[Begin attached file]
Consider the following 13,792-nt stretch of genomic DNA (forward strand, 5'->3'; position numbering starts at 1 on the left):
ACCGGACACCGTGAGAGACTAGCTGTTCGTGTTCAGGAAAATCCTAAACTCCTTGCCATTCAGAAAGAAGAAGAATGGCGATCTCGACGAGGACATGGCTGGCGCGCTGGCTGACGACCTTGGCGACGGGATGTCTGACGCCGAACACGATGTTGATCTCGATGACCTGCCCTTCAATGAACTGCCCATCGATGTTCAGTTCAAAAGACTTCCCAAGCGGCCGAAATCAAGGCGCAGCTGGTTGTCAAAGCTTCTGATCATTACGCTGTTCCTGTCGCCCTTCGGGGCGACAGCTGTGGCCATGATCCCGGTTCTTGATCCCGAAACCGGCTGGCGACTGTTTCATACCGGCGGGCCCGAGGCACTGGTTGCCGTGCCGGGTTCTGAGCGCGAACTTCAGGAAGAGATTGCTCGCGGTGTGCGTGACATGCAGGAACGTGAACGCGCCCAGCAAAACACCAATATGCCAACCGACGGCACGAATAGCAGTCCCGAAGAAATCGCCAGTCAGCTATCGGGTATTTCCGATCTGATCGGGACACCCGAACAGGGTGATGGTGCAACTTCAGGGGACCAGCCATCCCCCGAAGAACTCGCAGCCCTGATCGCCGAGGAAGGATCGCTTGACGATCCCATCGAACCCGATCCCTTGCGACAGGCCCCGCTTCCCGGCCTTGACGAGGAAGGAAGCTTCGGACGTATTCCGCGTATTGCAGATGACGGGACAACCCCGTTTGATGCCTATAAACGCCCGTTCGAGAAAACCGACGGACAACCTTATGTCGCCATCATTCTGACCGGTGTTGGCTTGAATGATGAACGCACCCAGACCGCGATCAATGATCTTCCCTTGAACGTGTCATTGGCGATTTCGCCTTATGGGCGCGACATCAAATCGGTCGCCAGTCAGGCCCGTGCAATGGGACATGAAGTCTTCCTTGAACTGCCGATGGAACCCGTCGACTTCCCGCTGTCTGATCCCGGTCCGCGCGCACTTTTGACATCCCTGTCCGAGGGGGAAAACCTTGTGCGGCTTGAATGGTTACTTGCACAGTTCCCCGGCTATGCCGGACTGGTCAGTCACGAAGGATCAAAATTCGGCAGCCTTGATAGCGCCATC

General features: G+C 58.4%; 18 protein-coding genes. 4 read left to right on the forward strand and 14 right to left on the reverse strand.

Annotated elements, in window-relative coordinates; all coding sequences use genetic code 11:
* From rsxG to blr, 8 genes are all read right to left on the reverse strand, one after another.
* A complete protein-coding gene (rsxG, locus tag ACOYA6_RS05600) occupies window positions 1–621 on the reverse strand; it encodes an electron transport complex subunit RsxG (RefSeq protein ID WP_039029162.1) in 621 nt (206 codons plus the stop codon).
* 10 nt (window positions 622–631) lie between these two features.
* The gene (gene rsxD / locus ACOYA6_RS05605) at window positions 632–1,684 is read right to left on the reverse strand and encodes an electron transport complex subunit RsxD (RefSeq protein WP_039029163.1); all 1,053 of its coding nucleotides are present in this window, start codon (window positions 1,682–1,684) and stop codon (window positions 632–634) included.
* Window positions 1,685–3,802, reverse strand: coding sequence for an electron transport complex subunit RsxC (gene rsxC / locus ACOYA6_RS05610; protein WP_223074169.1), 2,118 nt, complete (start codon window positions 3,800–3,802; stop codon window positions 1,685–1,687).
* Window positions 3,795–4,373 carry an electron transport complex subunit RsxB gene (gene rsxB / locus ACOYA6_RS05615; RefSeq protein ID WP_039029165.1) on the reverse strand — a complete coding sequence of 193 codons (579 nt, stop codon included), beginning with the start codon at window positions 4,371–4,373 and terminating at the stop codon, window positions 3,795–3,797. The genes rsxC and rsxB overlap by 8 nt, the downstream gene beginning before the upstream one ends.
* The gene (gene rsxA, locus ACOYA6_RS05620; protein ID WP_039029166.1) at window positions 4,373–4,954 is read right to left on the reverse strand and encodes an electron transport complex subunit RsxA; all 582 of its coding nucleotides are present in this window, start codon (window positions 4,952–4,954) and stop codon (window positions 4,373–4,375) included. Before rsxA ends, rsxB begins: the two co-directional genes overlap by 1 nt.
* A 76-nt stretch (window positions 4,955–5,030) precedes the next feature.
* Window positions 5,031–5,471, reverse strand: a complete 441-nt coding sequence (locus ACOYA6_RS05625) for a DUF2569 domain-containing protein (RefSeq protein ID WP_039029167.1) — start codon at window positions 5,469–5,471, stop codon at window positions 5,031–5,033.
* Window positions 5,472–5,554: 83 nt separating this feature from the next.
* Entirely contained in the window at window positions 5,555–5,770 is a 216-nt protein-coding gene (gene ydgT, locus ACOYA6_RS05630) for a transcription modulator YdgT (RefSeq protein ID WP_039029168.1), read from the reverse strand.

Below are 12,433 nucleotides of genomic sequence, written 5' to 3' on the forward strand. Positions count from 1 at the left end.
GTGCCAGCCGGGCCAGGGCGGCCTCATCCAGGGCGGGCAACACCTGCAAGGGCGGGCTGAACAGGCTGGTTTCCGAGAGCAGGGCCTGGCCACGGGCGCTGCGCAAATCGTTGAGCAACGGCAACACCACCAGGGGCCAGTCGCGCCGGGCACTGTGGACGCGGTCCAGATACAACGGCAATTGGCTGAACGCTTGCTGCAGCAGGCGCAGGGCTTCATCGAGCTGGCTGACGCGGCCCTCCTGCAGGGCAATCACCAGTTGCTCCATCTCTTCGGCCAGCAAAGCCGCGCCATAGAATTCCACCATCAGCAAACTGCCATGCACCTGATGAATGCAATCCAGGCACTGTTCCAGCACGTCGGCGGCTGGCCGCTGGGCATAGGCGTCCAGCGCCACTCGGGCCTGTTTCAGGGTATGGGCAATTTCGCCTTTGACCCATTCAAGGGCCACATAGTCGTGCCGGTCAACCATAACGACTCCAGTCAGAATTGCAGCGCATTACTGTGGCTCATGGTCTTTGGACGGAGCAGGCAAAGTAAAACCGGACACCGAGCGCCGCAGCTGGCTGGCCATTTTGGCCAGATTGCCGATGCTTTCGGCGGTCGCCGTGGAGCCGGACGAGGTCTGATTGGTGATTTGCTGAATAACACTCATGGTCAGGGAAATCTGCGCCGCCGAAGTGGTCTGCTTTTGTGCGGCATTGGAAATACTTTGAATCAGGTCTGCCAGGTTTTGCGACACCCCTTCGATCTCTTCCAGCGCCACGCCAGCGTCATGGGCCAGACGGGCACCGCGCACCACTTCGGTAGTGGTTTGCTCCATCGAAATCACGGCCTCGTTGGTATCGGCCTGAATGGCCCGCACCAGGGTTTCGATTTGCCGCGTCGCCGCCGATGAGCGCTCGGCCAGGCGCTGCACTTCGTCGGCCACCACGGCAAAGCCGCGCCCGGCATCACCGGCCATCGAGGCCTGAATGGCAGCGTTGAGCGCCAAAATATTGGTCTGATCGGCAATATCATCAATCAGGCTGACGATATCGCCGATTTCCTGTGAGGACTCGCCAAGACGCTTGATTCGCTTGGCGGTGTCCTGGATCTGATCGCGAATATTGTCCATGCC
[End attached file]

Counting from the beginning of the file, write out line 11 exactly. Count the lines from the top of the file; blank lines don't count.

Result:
* The gene (gene rsxA, locus ACOYA6_RS05620; protein ID WP_039029166.1) at window positions 4,373–4,954 is read right to left on the reverse strand and encodes an electron transport complex subunit RsxA; all 582 of its coding nucleotides are present in this window, start codon (window positions 4,952–4,954) and stop codon (window positions 4,373–4,375) included. Before rsxA ends, rsxB begins: the two co-directional genes overlap by 1 nt.